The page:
Belgium, (Brussels Morning Newspaper) Eurozone inflation rose faster than expected in October, reaching 10.7%.Economists who took part in a Reuters poll expected inflation to reach 10.2%, up from roughly 9.9% in September, according to Reuters reporting on Tuesday.
In contrast, European Central Bank (ECB)’s inflation target stands at 2%, with analysts expecting the eurozone central bank to continue upping interest rates in an effort to rein in inflation.
At the same time, the eurozone economy is slowing down, with Eurostat estimating that GDP in the eurozone grew 0.2% in Q3 compared to Q2, or 2.1% on the annual level.
Commerzbank pointed out “today’s data increase the likelihood that the ECB will raise its key interest rates again by 75 basis points in December.”
According to some economists, positive growth rates are leaving room for the ECB to keep tightening its monetary policy. They predicted that the ECB would be reluctant to continue increasing interest rates during an expected recession.
Ken Wattret, an economist at S&P Global Market Intelligence, noted “we continue to forecast a round of 50 bp rate hikes in December, followed by further 25 bp hikes at the subsequent meeting in February.”
In the last three months, the ECB upped its rates by 200 basis points and announced additional hikes in the near future.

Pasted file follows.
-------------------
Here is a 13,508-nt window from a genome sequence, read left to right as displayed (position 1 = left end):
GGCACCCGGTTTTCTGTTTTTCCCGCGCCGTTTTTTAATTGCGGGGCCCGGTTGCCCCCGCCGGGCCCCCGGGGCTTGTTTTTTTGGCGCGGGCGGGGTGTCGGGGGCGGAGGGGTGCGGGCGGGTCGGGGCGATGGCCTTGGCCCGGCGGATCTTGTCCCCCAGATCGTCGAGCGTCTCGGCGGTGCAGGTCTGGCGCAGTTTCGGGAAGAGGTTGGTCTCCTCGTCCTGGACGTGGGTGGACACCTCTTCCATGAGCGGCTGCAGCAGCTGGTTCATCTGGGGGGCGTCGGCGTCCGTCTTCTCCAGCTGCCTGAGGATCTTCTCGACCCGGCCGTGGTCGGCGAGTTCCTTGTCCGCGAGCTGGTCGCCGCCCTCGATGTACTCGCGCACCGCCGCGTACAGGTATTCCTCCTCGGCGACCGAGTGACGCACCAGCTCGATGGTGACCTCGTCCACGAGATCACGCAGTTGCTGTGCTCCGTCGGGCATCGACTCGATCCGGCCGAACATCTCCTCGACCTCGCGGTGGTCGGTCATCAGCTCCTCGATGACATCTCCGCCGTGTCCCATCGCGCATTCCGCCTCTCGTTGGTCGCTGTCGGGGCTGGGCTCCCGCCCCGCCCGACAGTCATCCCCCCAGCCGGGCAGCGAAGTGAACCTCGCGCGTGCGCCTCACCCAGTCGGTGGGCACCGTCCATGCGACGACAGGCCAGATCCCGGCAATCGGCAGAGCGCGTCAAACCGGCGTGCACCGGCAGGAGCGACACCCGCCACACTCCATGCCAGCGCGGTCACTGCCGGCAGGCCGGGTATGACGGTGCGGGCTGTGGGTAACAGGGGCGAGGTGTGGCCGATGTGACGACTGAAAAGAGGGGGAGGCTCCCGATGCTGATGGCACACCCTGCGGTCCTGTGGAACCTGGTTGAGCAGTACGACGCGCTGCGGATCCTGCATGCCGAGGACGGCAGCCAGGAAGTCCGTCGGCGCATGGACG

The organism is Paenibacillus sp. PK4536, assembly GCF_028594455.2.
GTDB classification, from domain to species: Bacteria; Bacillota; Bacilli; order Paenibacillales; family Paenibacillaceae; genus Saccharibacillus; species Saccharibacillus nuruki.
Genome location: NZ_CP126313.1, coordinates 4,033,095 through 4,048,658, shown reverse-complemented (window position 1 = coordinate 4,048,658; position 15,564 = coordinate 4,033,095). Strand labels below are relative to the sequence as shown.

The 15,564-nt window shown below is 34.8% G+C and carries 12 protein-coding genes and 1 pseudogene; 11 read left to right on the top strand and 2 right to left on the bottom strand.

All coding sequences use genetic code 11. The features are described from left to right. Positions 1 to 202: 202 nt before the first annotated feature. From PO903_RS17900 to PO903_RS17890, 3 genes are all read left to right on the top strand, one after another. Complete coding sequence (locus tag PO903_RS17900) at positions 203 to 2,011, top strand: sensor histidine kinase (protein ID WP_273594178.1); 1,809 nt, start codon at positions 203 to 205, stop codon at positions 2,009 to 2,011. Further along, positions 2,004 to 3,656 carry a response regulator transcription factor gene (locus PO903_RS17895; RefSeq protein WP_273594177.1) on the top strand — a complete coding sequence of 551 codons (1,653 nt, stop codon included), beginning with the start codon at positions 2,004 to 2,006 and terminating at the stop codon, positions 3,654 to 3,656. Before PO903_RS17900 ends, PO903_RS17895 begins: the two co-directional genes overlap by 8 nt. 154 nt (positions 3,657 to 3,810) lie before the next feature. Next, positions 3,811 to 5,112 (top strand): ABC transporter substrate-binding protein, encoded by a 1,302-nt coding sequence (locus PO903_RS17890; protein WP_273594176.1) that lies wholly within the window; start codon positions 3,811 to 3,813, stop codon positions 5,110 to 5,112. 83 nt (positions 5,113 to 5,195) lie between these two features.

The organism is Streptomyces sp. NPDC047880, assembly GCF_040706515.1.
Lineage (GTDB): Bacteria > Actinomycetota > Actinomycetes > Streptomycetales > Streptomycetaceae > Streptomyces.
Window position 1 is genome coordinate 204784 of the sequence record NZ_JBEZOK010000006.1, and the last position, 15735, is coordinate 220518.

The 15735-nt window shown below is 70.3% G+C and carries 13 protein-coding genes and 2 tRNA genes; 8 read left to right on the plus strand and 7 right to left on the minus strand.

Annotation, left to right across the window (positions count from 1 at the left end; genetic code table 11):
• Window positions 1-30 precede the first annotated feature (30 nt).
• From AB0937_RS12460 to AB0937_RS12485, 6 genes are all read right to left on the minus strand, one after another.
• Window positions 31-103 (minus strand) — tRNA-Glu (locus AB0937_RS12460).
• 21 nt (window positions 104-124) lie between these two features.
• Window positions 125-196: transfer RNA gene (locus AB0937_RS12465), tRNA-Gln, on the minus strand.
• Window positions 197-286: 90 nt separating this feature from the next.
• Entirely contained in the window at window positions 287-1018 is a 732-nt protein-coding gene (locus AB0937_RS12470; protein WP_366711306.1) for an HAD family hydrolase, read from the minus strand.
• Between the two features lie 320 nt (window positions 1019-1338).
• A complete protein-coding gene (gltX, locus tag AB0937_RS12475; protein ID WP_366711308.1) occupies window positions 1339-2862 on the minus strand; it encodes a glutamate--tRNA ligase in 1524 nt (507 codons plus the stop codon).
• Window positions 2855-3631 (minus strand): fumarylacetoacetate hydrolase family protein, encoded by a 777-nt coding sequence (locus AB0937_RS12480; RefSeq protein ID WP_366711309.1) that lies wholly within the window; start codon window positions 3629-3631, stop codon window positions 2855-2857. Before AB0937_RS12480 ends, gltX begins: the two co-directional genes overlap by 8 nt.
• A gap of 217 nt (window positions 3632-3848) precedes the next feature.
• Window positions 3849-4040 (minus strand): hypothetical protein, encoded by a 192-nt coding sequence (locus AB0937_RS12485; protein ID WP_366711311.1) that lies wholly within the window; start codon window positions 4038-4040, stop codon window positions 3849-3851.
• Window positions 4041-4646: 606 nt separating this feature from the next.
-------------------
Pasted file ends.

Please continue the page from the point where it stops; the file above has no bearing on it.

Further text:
Lagarde announces more hikes
In an interview released on Tuesday, ECB President Christine Lagarde announced plans to continue increasing interest rates.
“Our mandate is price stability and we have to deliver on that using all the tools we have available,” she stated and added “we are determined to do what is necessary to bring inflation back to our 2% target.”
“The destination is clear and we are not there yet,” she pointed out and reiterated that the ECB is preparing additional hikes. “The longer inflation stays at such high levels, the greater the risk that it spreads throughout the economy,” she concluded.
Inflation excluding energy and unprocessed food continued to pick up pace in October, rising from 6% in September to 6.4% and showing that inflation has spilled over from the energy sector.
As inflation continues to rise, businesses and citizens are increasingly likely to adjust their economic behaviour as persistent growth of prices erodes their trust in the ECB’s ability to keep them stable.